Friday, October 5, 2012

Death, sex, and an orange moustache: September capsule reviews

The Hunger Games
Through the muck of shaky-cam aesthetics and poorly rendered futuristic design, there is something I admire about The Hunger Games. Though not short, the film offers a compact rendering of Suzanne Collins’ massively popular novel about a ruthless game of survival among kids in a totalitarian world. The intermittently compelling arena sequences and Jennifer Lawrence’s serviceable lead performance keep the proceedings somewhat engaging, but Gary Ross’ spiritless direction does no favors to the mostly recycled Orwellian plot. Equally disappointing is how the filmmakers miss nearly every opportunity to draw a deeper connection amid the elements of violence, economic disparity, and societal unrest. Alas, The Hunger Games is emblematic of a growing trend that has beset many film adaptations of popular books: It strips away any the source material’s strengths and settles for numbing blandness so as not to offend anyone. (Gary Ross, 2012) **

Dr. Seuss’ The Lorax
It’s hard to say anything more about the wretchedness of The Lorax that A.O. Scott hasn’t already expressed in his appropriately outraged review. Unfortunately, this film is not the first to contort the work of Dr. Seuss into something wholly misrepresentative and tonally afoul of the beloved author’s work. And although it is not as actively repulsive as the Mike Myers live action The Cat in the Hat from several years ago, The Lorax has a more rotten core. It peddles a message of environmentalism but then undermines it at every turn with the same over-stimulating, mass-induced thoughtlessness it purports to be against. The worst gut punch comes when the Zac Efron-voiced lead character—after venturing outside of the plastic town of Thneedville for the first time—becomes visibly annoyed at having to sit through an old man’s story about the death of trees. Sadly, young audience members are probably thinking the same thing. After all, why try to engage and instruct with actual storytelling when a bounty of noise and colors get the job done much swifter? (Chris Renauld, Kyle Balda, 2012) *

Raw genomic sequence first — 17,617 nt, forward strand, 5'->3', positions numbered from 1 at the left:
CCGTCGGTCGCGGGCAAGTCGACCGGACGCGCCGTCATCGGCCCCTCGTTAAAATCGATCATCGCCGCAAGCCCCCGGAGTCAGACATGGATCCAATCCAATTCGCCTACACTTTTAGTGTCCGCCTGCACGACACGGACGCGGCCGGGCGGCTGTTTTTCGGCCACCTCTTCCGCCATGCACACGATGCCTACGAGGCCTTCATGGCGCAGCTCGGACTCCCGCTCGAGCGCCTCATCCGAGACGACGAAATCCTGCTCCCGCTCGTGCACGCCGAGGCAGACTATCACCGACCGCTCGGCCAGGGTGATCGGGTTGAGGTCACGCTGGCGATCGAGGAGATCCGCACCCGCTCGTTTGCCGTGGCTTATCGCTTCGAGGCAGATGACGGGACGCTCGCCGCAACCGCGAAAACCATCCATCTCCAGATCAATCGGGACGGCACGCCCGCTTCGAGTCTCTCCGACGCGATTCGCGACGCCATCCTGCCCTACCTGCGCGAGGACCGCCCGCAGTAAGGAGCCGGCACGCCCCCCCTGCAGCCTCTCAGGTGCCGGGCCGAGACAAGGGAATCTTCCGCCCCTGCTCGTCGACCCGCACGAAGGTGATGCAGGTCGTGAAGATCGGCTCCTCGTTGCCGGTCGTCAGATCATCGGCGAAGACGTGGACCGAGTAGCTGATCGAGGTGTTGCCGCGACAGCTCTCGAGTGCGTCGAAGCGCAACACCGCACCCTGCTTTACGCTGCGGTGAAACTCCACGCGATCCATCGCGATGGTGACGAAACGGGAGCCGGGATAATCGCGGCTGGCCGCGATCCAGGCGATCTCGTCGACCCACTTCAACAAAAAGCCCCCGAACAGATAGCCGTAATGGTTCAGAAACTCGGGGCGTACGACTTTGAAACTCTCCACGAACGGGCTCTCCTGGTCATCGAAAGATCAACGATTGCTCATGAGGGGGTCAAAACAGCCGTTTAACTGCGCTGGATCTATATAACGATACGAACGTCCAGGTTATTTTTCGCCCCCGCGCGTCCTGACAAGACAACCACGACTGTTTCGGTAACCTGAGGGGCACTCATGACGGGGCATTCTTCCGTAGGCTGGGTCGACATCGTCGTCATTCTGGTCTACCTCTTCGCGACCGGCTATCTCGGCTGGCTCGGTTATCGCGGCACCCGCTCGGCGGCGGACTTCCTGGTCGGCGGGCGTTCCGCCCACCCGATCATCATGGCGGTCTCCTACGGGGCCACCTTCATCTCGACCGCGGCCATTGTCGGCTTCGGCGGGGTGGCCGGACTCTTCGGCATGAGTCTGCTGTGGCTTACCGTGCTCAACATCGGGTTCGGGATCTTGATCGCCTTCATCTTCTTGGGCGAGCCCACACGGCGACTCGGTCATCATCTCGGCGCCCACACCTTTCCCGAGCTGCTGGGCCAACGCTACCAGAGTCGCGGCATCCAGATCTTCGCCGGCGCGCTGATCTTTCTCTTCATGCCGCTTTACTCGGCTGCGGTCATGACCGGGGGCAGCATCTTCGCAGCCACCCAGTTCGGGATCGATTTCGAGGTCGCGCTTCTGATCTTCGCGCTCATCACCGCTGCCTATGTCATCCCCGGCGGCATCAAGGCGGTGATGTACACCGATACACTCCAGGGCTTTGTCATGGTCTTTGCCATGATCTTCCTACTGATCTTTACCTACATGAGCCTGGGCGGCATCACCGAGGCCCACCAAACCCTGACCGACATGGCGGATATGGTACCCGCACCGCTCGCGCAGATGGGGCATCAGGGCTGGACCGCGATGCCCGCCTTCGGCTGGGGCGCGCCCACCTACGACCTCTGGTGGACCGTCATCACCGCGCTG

American Reunion
After the mildly disappointing Scream 4 last year, the idea of resurrecting another popular '90s franchise seemed positively dour. And while American Reunion heads down the same road of awkward nostalgia in its early-going, it eventually settles into a nice rhythm. Part of the reason it works is that it takes a more somber approach to its own premise. It turns out that revisiting the glory days of high school can unearth some pretty deep-seated unhappiness about who we were and who we become. John Hurwitz and Hayden Schlossberg wisely avoid anything too serious in their conventional approach to the same brand uncomfortable situational comedy that marked previous entries franchise (to varying degrees of success). The film’s probing doesn’t venture beyond sex, which works just fine. There is nothing too memorable about American Reunion, nonetheless it’s a rare welcome visit with old friends. (John Hurwitz, Hayden Schlossberg, 2012) **½ 

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